TV Surveillance Dream Emmy Ballot: Supporting Actress in a Drama Series

This week I’ll be pretending that I have an Emmy vote and discussing my picks for all the major categories. Once it gets closer to the time that nominees are actually announced, I’ll do an official “picks” column. Today: Supporting Actress in a Drama Series!

Two things before we get going: First, I’m only choosing performers or writers that are actually on the ballots, so these choices are all real possibilities. Second, unlike in the writing categories where I decided to give each series an opportunity at only one slot, so these categories won’t be dominated by one writer or team, acting categories have the chance to be filled with multiple performers from one series. I wanted to stick to the one-per-program rule, but just couldn’t in some categories, so with this being my dream ballot, I might as well ignore many “rules.”

Again, this is a tough one.

Elizabeth Moss, Mad Men

Moss was nominated last year in the lead category and smartly dropped down to supporting since her Peggy didn’t have much of an overall arc in season three. However, Peggy did have a lot of individual moments — the pot, the one night stands — that kept the character compelling and kept reminding us how good Elizabeth Moss is in the role. And if she was a nominee and possible winner in the lead category, she is more than so in this one. The Mad Men women haven’t been awarded often for their work even while they’re often nominated, so it would be nice to see Moss take one home for one of television’s best series.

Christina Hendricks, Mad Men

And maybe if Moss can’t take one home, her co-star can. Hendricks’ Joan was given even less to do than Peggy in season three, but her uncomfortable and sometimes heart-wrenching moments at home were played wonderfully by Hendricks, who is as good an actress as she is beautiful. It’s interesting to see the other characters react to her return to the action in the wonderful finale because it is as if they’re just as relieved that she’s back as we are. The characters know how important Joan is and it would be nice to see the Emmy voters pick up on that as well and given Hendricks some love.

Kim Dickens, Treme

Again, I haven’t seen all of this season’s episodes of Treme, but from what I’ve seen Dickens is just as strong as she always is and that means nomination in my book. Her character is just one of millions dealing with the aftermath of Katrina, but Dickens brings her to life in a completely realistic way. Of course, that can be said about all the performances on Treme, but for whatever reason, when Janette is a main part of the episode, I’m more interested. So I guess that “whatever reason” is Dickens’ performance.

Lisa Edelstein, House

Despite sometimes weak material, Lisa Edelstein always brings it on House and the fact that people are so behind a Cuddy-House romance lends credit to not only her performance but chemistry with leading man Hugh Laurie. The character’s transition from episodic antagonist to support system and only occasional antagonist has been mostly smooth because Edelstein has been able to handle the softer moments for Cuddy even better than the angry hospital administration ones. Plus, this was a big year for Cuddy: more time with the baby, a new boyfriend, a changing relationship with House and her “own” episode in “5 to 9.” I think that if there’s ever a time she gets nominated, it’s now.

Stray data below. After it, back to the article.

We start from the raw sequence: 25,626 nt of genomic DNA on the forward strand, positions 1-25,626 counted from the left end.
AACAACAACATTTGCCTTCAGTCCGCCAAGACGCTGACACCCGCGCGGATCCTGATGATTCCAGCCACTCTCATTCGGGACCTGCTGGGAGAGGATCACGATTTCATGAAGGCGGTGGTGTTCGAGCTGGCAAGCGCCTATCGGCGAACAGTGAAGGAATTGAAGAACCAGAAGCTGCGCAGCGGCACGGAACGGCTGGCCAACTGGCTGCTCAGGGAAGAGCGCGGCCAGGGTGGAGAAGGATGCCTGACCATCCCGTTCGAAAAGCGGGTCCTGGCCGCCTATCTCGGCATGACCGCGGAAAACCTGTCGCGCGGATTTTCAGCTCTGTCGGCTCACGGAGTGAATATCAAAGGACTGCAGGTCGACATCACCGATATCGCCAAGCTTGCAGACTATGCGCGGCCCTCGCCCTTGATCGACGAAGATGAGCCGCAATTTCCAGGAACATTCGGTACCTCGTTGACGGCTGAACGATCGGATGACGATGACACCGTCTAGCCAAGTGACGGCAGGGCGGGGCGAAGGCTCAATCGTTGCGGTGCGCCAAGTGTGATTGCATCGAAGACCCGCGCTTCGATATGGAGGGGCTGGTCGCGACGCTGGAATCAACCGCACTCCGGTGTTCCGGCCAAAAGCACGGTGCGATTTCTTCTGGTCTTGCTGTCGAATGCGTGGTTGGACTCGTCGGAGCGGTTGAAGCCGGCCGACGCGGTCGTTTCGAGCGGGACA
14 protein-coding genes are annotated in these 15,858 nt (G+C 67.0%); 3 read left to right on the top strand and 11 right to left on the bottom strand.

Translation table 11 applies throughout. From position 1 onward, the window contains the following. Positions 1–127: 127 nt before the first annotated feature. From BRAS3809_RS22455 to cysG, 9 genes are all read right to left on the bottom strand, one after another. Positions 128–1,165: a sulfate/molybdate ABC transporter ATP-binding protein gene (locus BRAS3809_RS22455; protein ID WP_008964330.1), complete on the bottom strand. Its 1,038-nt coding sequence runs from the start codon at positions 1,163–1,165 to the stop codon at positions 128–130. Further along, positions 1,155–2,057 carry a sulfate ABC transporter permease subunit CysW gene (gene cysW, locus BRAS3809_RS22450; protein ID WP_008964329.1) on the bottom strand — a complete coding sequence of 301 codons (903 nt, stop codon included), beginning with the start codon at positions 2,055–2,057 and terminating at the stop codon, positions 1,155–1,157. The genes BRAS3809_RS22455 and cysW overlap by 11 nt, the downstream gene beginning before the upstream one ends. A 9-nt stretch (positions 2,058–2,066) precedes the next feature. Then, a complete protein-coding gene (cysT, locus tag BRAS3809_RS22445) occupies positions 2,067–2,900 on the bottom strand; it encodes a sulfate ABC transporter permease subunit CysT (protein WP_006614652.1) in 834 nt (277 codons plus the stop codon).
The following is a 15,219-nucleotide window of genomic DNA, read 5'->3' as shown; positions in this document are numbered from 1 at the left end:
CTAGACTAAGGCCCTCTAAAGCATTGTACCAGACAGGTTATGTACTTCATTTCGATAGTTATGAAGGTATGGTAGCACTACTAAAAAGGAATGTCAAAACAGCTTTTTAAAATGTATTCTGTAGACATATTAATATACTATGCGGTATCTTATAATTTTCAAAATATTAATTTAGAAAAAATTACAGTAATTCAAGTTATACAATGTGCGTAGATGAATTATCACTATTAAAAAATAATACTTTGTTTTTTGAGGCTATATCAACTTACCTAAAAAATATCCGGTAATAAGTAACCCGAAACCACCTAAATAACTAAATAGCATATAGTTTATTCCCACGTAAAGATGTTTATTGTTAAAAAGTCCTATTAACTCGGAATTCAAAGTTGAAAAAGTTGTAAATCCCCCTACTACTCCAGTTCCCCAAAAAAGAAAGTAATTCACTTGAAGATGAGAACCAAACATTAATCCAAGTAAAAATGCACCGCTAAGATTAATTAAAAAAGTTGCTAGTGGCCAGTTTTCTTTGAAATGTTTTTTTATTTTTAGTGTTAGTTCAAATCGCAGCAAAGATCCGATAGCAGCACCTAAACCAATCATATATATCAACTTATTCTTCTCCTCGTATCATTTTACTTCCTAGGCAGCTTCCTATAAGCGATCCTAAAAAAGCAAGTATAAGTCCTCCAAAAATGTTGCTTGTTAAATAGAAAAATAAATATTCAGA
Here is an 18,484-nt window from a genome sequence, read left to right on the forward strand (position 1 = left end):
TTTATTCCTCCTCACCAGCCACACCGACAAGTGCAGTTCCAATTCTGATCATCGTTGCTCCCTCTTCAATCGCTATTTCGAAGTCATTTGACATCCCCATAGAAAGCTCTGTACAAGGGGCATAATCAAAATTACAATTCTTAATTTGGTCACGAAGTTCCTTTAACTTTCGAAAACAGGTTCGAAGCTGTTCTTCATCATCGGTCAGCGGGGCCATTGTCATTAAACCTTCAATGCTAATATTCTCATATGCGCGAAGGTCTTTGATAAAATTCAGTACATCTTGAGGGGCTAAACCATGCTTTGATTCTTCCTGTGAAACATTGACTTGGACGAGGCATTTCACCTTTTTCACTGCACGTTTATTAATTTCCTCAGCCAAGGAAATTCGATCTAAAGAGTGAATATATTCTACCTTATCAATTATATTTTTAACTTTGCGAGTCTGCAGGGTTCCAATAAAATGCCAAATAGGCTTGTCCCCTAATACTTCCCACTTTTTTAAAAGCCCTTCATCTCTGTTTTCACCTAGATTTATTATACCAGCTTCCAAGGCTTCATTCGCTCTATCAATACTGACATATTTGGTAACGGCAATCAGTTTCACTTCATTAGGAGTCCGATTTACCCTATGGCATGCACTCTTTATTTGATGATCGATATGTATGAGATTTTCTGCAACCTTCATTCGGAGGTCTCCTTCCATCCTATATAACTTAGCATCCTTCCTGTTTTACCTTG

Joelle Carter, Justified

Justified is very much Timothy Olyphant’s series and it’s also a series that’s powered by so many morally and lawfully corrupt men, but Joelle Carter helped make certain the women weren’t going to be frivolous love interests or worse. Her performance as Ava is strong, confident and sexy despite all the crazy things going on around her and the people coming to kill her. There’s an indication in the pilot that Raylan’s return home is going to mean big things for he and his ex-wife, but thanks to Carter’s performance and chemistry with Olyphant, I’d bet most fans of the series would rather see him keep things going with Ava.

Mary Lynn Rajskub, 24

I’ve never been an overwhelming fan of Chloe, but in the final batch of episodes in 24‘s final season, I really started to buy into the fact that she and Jack were this weird quasi-couple who’d been through an otherworldly amount of s**t. And I think a lot of my feelings about their relationship were spurred on by Rajskub’s turn as a more confident, less “weird” Chloe that took charge not only of CTU but of the final missions to keep Jack alive. I think in previous she got away with simply giving awkward facial expressions or saying things in a weird tone as if that were character development, but this season, Rajskub was not only charming, but a legitimately strong actress. And what the hell, it’s 24′s final season.

Next: lead categories!

Past days of the Dream Ballot

Supporting Actor in a Drama Series

Supporting Actor in a Comedy Series

Supporting Actress in a Comedy Series

Writing for a Drama Series

Writing for a Comedy Series

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6 thoughts on “TV Surveillance Dream Emmy Ballot: Supporting Actress in a Drama Series

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